Bond fund manager Michael Hasenstab said battered emerging-market bonds and currencies present a buying opportunity after a frenzied selloff in May and June.
Mr. Hasenstab, manager of the $70.1 billion Templeton Global Bond Fund (TPINX) at Franklin Templeton Investments, said concerns that a pull back by the Federal Reserve of monetary stimulus will undermine the growth of emerging-market nations are overblown.
“The fear that the Fed tapering equates to a level of monetary policy tightening that would squeeze emerging markets is incorrect,” said Mr. Hasenstab in a phone interview with The Wall Street Journal. His bond fund, with a heavy focus on investments outside the U.S., is one of the world’s biggest by assets.
Emerging-market bonds and currencies were among the hardest hit in June amid a global market reshuffle. Many of these markets have been among the biggest beneficiaries since the 2008 financial crisis as the Fed’s easy policy, together with a major economic slump, sent interest rates tumbling and drove investors to seek out higher-yielding assets.
On Tuesday, the International Monetary Fund cut its global economic growth outlook for this year and next, saying the prospect of the Fed unwinding its easy-money policy is aggravating a slowdown in emerging markets.
Mr. Hasenstab disagreed.
He argued that even as the Fed dials back its bond-buying program from the current $85 billion per month, the Bank of Japan is picking up the slack. The bank ramped up its easy policy in April.
“Global liquidity is as loose as ever,” said Mr. Hasenstab, adding that emerging-market nations now have lower levels of debt compared to a decade ago, when they heavily relied on liquidity from the U.S. for funding.
Still, Mr. Hasenstab has been buying very short-dated government bonds in emerging markets–those maturing in two years or less–as a way to cushion his portfolio from the broad rise in bond yields. Bond prices fall when yields rise.
“We are buying very short-dated local currency government bonds or just the local currency which minimize impact from rising yields globally,” said Mr. Hasenstab.
In the interview, Mr. Hasenstab didn’t specify whether he has already scooped up emerging-market bonds in the past week as emerging markets have shown some signs of stabilization, citing company policy.
But he highlighted four countries as favorites: Korea, Singapore, Malaysia and Mexico.
While he is bearish on the U.S. dollar against many emerging-market currencies, Mr. Hasenstab said he would continue to wager that the dollar will rally more against the euro and the yen in the next couple of years.
The Fed is going to pull back its monetary stimulus while the Bank of Japan and the European Central Bank remain in accommodative mode, said Mr. Hasenstab. Loose monetary policy typically dims the allure of a currency as investors seek alternatives for higher returns.
Mr. Hasenstab said concentrating on shorter-dated bonds and a rallying dollar have helped cushion the fund’s losses.
His fund lost 2.78% in the second quarter as the broad market turmoil hit bond funds broadly, but it outperformed the benchmark, the Citigroup World Government Bond Index, which lost 2.97%, according to Morningstar.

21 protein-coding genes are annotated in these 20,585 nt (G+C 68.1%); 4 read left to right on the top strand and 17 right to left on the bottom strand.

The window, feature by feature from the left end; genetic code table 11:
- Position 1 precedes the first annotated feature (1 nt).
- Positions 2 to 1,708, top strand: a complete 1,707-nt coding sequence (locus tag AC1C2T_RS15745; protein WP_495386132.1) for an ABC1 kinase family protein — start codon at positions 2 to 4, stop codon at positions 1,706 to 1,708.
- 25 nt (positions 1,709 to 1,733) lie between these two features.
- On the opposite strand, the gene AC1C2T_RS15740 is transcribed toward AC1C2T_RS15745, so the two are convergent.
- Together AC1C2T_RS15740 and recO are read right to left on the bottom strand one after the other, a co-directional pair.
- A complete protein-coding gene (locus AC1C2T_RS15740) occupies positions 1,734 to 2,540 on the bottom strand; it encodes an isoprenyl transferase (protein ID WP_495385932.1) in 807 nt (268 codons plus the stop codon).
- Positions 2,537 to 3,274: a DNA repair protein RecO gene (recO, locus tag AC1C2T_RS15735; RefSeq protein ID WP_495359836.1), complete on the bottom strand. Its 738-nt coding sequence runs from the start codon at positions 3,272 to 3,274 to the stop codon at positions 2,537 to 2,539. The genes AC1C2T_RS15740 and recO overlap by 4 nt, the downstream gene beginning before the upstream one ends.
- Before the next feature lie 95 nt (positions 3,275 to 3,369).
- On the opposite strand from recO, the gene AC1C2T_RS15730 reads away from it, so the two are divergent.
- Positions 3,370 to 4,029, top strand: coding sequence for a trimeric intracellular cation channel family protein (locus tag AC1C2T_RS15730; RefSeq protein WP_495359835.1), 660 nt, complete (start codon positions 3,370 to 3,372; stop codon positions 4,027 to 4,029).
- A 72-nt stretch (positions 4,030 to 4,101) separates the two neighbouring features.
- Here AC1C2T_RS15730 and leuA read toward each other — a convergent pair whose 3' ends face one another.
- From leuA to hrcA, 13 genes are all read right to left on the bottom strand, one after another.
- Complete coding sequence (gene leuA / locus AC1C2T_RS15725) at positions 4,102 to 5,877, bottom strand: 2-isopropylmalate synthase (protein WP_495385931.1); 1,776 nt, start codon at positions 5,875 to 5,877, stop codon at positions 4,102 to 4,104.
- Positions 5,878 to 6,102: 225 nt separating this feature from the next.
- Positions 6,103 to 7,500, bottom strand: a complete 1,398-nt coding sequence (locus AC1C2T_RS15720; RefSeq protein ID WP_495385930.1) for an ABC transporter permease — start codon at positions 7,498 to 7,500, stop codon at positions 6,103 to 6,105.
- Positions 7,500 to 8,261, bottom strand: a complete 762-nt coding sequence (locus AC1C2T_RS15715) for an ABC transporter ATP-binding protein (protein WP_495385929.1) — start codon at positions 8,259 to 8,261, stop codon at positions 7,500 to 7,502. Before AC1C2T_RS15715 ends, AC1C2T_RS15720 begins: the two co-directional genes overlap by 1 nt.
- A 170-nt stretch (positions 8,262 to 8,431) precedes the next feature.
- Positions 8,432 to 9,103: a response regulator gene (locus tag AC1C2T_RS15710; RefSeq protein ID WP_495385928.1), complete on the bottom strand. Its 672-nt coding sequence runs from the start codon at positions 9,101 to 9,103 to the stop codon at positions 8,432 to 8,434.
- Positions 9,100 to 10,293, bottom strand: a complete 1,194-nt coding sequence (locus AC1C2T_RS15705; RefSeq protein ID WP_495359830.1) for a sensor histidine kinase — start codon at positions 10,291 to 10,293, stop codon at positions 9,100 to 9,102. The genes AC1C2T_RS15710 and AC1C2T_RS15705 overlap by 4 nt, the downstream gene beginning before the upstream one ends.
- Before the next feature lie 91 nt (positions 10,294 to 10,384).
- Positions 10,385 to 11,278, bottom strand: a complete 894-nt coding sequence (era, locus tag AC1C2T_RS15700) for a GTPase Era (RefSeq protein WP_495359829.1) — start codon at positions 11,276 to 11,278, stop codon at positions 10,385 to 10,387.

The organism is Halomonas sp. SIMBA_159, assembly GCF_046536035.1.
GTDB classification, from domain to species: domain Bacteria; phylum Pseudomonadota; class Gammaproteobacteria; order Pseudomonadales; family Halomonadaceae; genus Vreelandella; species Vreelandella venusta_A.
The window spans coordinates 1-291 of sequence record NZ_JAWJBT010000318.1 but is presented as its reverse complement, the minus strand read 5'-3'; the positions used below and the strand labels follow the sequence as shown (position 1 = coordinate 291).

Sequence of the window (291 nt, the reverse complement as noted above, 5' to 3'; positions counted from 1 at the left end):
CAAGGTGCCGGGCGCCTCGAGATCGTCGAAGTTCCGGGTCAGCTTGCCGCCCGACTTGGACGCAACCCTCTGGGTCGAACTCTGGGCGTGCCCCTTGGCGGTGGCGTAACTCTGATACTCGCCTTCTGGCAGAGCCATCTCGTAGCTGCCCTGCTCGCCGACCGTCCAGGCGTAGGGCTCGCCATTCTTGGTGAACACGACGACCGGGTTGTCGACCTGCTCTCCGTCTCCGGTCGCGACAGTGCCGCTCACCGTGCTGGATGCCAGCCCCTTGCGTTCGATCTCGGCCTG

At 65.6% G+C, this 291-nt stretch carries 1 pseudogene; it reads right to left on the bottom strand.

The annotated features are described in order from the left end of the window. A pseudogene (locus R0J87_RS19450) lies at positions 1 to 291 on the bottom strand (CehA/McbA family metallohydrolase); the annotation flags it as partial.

Mr. Hasenstab’s fund handed investors a loss of 0.94% this year through Tuesday, but still ahead of its benchmark, which lost 6.73% over the same period, according to Morningstar.
Mr. Hasenstab’s fund posted an annualized return of 8.58% in the past 15 years as of Tuesday, outpacing 5.33% gain on the benchmark index and beating 98% of its peers, according to Morningstar.
The outperformance has helped the fund to lure in new clients in May even as many other bond funds suffered outflows.
Mr. Hasenstab’s fund took in $1.07 billion new cash in May, bringing in the total net inflow for 2013 to $5.62 billion, according to Morningstar. This year’s inflow through May already surpassed the total inflow of $2.1 billion in 2012, according to Morningstar.
The fund’s June flow data isn’t available until later this month, said Morningstar. Bond funds suffered a record outflow of over $60 billion in June, according to estimates from Investment Company Institute.
In the interview, Mr. Hasenstab also addressed concerns about his exposure to Irish government bonds.
He is the biggest holder of the nation’s sovereign bonds and some investors have fretted over the past year that this could make the fund vulnerable to losses if the Irish market seizes up, amid weak European growth and fears that stretched European nations could require additional financial support.
Mr. Hasenstab argued that Irish government bonds account for less than 10% of his bond portfolio, and that his portfolio is diversified enough to fend off potential market stress.
“We have gone through volatility periods, and we don’t need to sell in a stressed market,” said Mr. Hasenstab. “That gives us a lot of flexibility.”
Mr. Hasenstab said he hasn’t added more Irish bonds into the portfolio in recent months but he added that the market has good value.
“We still think Ireland has strong ability to repay its debt,” said Mr. Hasenstab. “We are quite comfortable on our holdings there.”